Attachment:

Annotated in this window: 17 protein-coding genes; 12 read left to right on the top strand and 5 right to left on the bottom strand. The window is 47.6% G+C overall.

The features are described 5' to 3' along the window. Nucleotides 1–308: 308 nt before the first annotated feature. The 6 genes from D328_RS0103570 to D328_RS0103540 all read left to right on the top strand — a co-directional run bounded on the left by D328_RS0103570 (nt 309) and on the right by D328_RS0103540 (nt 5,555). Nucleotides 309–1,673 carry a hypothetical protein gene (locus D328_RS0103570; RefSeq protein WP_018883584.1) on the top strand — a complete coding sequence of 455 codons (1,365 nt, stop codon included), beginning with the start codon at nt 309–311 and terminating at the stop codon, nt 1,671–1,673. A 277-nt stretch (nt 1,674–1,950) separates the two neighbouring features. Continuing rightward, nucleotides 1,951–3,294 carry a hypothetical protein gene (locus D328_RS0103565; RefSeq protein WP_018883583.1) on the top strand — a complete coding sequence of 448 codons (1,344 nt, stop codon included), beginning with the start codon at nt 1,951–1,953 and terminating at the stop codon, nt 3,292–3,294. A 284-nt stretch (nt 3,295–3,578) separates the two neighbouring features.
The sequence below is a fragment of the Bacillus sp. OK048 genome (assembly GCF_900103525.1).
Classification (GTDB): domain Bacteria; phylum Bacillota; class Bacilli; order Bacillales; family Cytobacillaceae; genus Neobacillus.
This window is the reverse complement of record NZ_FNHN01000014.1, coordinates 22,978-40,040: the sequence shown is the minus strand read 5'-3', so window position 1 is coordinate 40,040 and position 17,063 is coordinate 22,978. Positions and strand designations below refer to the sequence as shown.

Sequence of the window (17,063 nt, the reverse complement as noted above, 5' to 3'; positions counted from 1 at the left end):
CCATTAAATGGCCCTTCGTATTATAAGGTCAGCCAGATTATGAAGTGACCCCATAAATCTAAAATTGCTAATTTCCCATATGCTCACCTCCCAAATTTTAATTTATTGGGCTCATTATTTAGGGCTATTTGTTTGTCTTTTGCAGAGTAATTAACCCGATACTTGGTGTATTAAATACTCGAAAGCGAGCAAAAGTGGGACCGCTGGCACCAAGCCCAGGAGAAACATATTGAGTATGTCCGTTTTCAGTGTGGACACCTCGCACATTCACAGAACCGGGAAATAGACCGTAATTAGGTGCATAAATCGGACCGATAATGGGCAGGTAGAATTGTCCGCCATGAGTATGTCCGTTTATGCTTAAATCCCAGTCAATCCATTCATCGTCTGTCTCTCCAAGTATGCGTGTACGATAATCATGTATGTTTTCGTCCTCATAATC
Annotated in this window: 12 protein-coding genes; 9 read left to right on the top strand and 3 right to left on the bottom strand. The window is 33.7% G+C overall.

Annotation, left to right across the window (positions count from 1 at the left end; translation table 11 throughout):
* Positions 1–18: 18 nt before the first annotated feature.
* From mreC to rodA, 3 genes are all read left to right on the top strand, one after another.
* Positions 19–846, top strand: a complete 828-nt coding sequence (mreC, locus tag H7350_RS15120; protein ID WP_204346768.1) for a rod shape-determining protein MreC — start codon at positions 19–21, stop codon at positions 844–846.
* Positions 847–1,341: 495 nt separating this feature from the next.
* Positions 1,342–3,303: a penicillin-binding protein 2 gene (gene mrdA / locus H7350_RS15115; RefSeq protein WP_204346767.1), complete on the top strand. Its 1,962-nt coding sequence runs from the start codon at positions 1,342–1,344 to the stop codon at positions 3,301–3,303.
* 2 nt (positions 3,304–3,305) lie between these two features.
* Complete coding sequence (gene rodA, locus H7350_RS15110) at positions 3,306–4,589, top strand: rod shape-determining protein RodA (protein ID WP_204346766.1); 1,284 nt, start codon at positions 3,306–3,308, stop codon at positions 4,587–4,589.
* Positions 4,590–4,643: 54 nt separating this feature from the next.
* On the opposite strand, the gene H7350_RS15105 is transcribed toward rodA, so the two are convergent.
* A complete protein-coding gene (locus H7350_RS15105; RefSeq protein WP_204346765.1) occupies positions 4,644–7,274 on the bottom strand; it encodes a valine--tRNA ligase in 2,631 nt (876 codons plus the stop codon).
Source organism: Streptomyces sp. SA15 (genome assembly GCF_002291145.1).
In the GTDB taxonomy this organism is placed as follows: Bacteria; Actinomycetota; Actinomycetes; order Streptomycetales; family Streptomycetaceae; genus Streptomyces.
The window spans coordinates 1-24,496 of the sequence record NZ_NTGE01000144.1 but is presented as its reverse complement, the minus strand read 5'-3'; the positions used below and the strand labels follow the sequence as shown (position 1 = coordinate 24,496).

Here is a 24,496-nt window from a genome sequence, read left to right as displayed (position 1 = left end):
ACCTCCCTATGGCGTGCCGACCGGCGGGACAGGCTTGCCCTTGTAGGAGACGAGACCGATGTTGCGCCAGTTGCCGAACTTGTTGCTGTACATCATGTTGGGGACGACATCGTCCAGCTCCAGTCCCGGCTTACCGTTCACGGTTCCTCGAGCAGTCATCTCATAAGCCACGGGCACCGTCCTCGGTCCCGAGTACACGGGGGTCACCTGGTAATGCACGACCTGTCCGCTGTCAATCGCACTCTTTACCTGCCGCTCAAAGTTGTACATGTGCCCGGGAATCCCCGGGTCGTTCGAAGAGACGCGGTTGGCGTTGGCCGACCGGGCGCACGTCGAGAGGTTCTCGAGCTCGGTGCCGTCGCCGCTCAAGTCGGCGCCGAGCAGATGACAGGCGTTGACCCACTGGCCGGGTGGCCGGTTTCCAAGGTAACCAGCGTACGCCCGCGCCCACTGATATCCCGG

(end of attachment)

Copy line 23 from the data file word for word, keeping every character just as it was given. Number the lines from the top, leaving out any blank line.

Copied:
Here is a 24,496-nt window from a genome sequence, read left to right as displayed (position 1 = left end):